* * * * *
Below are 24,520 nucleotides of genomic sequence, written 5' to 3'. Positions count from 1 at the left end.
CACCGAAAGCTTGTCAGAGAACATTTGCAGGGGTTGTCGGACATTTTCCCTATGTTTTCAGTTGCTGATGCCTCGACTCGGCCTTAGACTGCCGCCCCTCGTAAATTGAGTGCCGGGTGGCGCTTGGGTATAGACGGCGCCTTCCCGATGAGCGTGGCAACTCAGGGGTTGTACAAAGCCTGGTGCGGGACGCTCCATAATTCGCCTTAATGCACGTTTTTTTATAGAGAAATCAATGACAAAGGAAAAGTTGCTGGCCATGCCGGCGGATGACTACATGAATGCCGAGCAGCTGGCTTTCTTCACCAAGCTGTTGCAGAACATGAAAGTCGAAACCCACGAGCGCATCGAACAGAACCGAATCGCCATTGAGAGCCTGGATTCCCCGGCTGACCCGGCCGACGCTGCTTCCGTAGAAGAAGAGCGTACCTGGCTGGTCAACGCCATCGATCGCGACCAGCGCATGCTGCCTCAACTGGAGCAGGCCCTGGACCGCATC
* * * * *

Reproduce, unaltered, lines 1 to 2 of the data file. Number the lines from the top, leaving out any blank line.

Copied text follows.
Below are 24,520 nucleotides of genomic sequence, written 5' to 3'. Positions count from 1 at the left end.
CACCGAAAGCTTGTCAGAGAACATTTGCAGGGGTTGTCGGACATTTTCCCTATGTTTTCAGTTGCTGATGCCTCGACTCGGCCTTAGACTGCCGCCCCTCGTAAATTGAGTGCCGGGTGGCGCTTGGGTATAGACGGCGCCTTCCCGATGAGCGTGGCAACTCAGGGGTTGTACAAAGCCTGGTGCGGGACGCTCCATAATTCGCCTTAATGCACGTTTTTTTATAGAGAAATCAATGACAAAGGAAAAGTTGCTGGCCATGCCGGCGGATGACTACATGAATGCCGAGCAGCTGGCTTTCTTCACCAAGCTGTTGCAGAACATGAAAGTCGAAACCCACGAGCGCATCGAACAGAACCGAATCGCCATTGAGAGCCTGGATTCCCCGGCTGACCCGGCCGACGCTGCTTCCGTAGAAGAAGAGCGTACCTGGCTGGTCAACGCCATCGATCGCGACCAGCGCATGCTGCCTCAACTGGAGCAGGCCCTGGACCGCATC